Born and raised in Puerto Rico to a Puerto Rican father and Spanish mother, Manuel Cuevas-Trisán always had a curiosity about other cultures and a love of travel, which ultimately led him to Motorola. “I always wanted to be operating in an international, multicultural setting,” he says.
Cuevas-Trisán’s path to Motorola was not atypical for an attorney. After obtaining a bachelor’s degree from the University of Notre Dame in South Bend, Indiana, he returned to Puerto Rico for law school, thinking he’d settle in his native island, and began working as legal clerk in the Puerto Rico Court of Appeals. After developing an expertise in labor law, he joined the labor and employment-law department of McConnell Valdes, the largest full-service law firm in Puerto Rico. Several years passed, and an opportunity arose to join the staff of one of his clients, Motorola, which was then a major manufacturer of pagers and other communications devices in Puerto Rico.
At Motorola, Cuevas-Trisán gained exposure to many areas of law. When the company’s Puerto Rico pager plant shut down, he moved to Ft. Lauderdale, Florida, where he continued to focus on labor and employment law for nine years. By 2007, however, he was ready for a change and relocated to the company’s headquarters in Illinois to work as a commercial contracts attorney supporting global procurement. In 2009, he became lead counsel in charge of the legal team that supported Latin American mobile device sales. He then returned to his roots and became the head of employment law in 2012, established the company’s privacy and data protection legal practice, and in 2014 became the head of litigation. “My formal title is vice president of litigation, data protection, and employment law,” he says.
For Cuevas-Trisán, it’s an exciting role in an exciting company. Motorola Solutions has evolved from the pager manufacturer it once was. The successor of Motorola Inc., it was divested from the consumer pager and cellphone business in 2011, and today serves only mission-critical public-safety and industrial organizations—police and fire departments, for example, as well as emergency first responders, command and control centers, transportation, and mining businesses. Motorola Solutions services are used all over the world in this capacity. “We provide the equipment and services that allow those entities to function successfully, from walkie-talkies to highly complex, data-rich and intelligence-based communications systems,” Cuevas-Trisán says.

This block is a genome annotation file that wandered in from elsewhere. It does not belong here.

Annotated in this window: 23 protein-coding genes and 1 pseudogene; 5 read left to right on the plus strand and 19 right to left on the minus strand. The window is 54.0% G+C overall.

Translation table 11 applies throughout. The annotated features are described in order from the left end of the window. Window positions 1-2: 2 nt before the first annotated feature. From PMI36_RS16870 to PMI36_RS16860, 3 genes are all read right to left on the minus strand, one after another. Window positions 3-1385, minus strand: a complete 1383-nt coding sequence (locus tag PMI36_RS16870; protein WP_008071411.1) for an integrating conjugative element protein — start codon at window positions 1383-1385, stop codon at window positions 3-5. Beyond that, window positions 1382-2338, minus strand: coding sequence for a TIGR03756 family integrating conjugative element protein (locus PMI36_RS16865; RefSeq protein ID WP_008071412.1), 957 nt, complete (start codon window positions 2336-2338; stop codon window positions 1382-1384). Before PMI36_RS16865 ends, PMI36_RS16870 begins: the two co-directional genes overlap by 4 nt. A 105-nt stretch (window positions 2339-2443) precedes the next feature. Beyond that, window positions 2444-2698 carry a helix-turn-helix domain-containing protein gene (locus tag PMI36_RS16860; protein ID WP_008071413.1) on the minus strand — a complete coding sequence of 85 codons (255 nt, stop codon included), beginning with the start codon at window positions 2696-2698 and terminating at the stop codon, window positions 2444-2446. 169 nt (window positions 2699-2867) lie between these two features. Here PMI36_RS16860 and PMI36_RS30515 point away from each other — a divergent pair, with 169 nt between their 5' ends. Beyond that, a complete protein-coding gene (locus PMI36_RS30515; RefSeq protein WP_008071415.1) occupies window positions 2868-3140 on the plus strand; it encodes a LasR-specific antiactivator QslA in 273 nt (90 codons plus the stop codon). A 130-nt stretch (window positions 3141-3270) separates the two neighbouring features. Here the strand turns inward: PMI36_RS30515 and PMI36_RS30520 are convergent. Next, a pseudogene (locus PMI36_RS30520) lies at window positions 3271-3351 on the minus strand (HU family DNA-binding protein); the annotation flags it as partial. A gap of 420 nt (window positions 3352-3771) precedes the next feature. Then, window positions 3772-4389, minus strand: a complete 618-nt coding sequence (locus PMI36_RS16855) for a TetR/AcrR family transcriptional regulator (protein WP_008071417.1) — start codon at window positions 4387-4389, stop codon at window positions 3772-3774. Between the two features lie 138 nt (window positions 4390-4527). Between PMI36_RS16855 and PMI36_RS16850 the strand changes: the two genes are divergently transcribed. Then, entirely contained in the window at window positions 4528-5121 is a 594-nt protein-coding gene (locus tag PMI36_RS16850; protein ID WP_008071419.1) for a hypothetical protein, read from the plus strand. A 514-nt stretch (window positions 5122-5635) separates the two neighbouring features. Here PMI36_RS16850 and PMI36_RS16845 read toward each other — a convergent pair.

As a result, the company manages very sensitive information, and there is an increasing business need for it to establish appropriate security controls and privacy provisions—thus the creation of the company’s privacy and data protection legal practice in late 2012, which was a unique challenge. “The other practices I led were mature, with established processes and a clear understanding among internal clients,” he says. “The privacy and data protection practice required me to create a structure from the ground up with few resources, and we had to consider the legal issues involved in managing customer information in a non-consumer context.”
By that, Cuevas-Trisán means that most people consider privacy and data protection to be consumer rights, but Motorola Solutions doesn’t serve consumers directly. “Making the business case that we needed to be concerned about this in a B-to-B context was a challenge,” he says. “In addition, because many of our customers are public agencies that handle extraordinarily personal information about their constituents, we have to balance the private interest in protecting privacy and civil liberties with the public interest in ensuring safety in our cities.”
Ultimately, Cuevas-Trisán is establishing a program that touches every aspect of the organization, from research and development to human resources. Motorola Solutions now has a cross-functional privacy committee that oversees internationally certified privacy policies. It became only the 22nd company in the world to obtain authorization of its binding corporate rules (BCRs) in the European Union, which allow multinational corporations to make intra-organizational transfers of personal data across borders in compliance with EU data-protection law—and Cuevas-Trisán and his team accomplished it in just over two years.
Today, the company has been distinguished for its privacy and data protection practices, receiving the highest marks in its industry segment for privacy protection practices by the Dow Jones Sustainability Index two years in a row.
“It’s a work in progress,”says Cuevas-Trisán, who has also been tasked with other company leaders to find ways to simplify the way the company does business. “We need to be swifter and more nimble, be an easier company to do business with, because we’re much smaller now and don’t have the same scale of Motorola Inc.,” he says.
“My colleagues and I are now working on simplifying our policies. We’re asking ourselves, for example, ‘Do we need 20 different policies on educational assistance because we’re in 20 countries?’ Maybe there’s a way to come up with a framework that allows us to reduce complexity and streamline decision-making. That’s how we create value for the business.”